But critics say the slower delivery standards could cause problems such as late bill delivery while more broadly undermining the public's faith in the USPS.
Almost 4 of 10 pieces of first-class mail will see slower delivery, according to Paul Steidler, senior fellow at the Lexington Institute and an expert on the postal service. That "means mail delivery will be slower than in the 1970s," he said, calling DeJoy's plan "disastrous."
Starting on October 1, the postal service's current three-day delivery standard for first-class mail — letters, bills, tax documents and the like — will drop to delivery anywhere within the U.S. within five days. In other words, Americans should now expect that letters and other mail could take up to five days to reach their destinations, and vice versa.
The USPS will continue to have a two-day delivery standard for single-piece first-class mail traveling within a local area, a USPS spokeswoman said, adding that the postal service has improved its delivery standards in 2021.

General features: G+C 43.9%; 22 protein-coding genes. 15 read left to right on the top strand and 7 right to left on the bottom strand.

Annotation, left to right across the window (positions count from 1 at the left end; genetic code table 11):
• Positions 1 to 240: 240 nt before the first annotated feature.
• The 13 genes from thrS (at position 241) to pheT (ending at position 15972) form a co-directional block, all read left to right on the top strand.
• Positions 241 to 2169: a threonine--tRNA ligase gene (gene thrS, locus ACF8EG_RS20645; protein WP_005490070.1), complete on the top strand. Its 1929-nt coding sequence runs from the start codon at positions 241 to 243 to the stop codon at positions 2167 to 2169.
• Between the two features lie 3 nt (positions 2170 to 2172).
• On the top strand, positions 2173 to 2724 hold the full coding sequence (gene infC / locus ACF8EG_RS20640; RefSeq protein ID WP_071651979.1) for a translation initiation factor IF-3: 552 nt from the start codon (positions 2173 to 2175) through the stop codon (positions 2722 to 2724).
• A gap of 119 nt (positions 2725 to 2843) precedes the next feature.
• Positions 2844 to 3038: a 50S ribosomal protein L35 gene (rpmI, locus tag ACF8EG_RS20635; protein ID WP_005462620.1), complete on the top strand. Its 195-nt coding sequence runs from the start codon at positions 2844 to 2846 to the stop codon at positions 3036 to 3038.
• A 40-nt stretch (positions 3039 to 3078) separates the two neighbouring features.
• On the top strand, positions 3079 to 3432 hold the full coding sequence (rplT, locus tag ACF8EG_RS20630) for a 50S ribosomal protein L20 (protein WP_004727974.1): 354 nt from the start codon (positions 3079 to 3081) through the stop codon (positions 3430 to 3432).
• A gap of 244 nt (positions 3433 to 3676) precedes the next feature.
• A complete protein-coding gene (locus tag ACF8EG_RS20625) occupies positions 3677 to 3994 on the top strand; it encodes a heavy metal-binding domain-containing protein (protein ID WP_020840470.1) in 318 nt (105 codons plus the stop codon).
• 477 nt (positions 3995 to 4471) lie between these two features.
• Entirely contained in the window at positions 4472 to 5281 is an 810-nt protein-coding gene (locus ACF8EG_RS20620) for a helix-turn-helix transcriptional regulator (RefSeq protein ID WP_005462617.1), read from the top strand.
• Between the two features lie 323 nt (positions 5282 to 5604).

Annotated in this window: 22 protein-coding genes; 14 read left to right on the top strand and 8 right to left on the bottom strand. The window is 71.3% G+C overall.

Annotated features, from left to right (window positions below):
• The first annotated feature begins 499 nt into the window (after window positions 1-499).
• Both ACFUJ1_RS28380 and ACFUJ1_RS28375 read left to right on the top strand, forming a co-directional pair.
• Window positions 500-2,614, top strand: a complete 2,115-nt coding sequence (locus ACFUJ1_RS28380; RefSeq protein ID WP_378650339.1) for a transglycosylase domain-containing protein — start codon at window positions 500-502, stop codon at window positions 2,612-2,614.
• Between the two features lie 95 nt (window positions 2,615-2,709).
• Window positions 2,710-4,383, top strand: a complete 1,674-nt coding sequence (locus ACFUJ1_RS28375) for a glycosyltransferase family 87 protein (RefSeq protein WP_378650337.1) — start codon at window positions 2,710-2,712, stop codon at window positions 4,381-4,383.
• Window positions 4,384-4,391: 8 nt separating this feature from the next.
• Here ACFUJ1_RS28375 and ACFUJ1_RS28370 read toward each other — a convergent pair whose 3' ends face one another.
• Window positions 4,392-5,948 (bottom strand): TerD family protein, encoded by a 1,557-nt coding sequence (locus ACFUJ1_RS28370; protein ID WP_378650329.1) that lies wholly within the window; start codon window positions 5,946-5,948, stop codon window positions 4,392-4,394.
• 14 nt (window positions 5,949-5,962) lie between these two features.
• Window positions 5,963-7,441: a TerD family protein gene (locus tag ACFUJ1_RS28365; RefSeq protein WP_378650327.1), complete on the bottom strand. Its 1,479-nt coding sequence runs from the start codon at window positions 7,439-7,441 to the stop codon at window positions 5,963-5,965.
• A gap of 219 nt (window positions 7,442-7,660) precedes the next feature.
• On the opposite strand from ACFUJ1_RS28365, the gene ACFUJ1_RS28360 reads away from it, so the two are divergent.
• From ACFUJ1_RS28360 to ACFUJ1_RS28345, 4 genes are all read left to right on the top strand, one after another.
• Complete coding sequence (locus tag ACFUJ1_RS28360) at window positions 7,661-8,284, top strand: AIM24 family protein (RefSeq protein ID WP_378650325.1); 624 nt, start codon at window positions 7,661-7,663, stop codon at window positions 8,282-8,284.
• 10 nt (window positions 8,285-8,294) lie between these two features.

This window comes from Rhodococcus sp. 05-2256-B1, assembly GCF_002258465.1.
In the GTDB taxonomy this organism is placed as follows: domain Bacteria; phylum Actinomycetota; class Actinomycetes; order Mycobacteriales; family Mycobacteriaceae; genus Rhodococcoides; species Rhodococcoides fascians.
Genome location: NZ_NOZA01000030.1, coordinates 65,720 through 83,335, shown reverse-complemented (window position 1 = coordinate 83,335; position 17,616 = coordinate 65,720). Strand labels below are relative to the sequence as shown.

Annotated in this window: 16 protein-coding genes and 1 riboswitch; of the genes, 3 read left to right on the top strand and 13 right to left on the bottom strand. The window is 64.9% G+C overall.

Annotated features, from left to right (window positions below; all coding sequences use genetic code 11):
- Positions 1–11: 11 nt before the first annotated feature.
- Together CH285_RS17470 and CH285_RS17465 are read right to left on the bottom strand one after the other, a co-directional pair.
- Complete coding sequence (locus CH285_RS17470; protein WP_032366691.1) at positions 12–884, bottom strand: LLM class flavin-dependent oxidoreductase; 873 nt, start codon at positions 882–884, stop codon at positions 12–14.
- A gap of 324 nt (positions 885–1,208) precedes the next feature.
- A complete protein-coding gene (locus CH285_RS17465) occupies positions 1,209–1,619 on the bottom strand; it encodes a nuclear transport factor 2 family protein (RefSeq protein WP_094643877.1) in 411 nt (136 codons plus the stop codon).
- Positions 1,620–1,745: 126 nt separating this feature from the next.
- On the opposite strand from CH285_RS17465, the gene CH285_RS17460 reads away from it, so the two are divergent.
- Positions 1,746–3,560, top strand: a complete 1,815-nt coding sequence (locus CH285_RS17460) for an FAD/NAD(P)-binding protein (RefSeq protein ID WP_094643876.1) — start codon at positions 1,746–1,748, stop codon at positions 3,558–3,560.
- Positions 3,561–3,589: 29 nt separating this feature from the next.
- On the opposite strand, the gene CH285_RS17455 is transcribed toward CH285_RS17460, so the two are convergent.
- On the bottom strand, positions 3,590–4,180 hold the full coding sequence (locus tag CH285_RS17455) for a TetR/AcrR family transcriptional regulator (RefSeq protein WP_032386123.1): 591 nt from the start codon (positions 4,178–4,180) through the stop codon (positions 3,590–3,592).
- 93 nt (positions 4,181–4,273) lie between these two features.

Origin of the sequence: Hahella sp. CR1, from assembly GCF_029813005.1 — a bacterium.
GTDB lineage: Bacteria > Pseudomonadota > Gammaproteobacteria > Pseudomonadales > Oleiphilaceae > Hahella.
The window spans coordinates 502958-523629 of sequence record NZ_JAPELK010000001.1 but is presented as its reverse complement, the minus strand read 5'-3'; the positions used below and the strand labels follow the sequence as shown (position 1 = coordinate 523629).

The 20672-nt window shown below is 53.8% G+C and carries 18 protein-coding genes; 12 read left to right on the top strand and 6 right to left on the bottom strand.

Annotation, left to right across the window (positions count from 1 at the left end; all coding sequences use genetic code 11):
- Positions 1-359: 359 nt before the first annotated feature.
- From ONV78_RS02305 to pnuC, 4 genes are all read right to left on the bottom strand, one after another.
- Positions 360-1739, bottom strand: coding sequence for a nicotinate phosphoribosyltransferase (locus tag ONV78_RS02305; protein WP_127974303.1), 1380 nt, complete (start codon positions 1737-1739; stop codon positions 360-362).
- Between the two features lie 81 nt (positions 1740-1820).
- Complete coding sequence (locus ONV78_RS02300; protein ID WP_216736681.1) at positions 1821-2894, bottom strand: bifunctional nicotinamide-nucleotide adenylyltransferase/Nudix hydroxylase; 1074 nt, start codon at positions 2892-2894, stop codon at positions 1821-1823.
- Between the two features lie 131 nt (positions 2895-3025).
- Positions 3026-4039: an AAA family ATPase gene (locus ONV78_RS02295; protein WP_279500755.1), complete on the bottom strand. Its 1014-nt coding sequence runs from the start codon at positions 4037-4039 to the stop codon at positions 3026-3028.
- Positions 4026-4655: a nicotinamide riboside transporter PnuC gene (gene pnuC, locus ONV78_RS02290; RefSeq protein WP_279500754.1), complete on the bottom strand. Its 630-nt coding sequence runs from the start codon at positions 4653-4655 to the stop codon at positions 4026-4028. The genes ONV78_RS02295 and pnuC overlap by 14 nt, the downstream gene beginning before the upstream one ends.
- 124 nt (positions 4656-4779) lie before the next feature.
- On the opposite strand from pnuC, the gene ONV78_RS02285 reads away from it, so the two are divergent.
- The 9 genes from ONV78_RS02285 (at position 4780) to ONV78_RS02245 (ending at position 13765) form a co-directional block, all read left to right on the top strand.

"The postal service has shown steady improvements for all first-class mail, marketing and periodical mail categories over the last seven months," she said in an email to CBS MoneyWatch. "We have worked tirelessly to overcome challenges from recent storms and continue to recruit thousands of employees for the upcoming holiday peak season."
But critics like Steidler say people in rural areas, the disabled and the elderly will feel the effects of the new mail delivery standards. "It's the least fortunate who will be hurt hardest by this," he said. "Everything in American society is getting faster, it seems, except for the mail delivery — which is now going to get slower."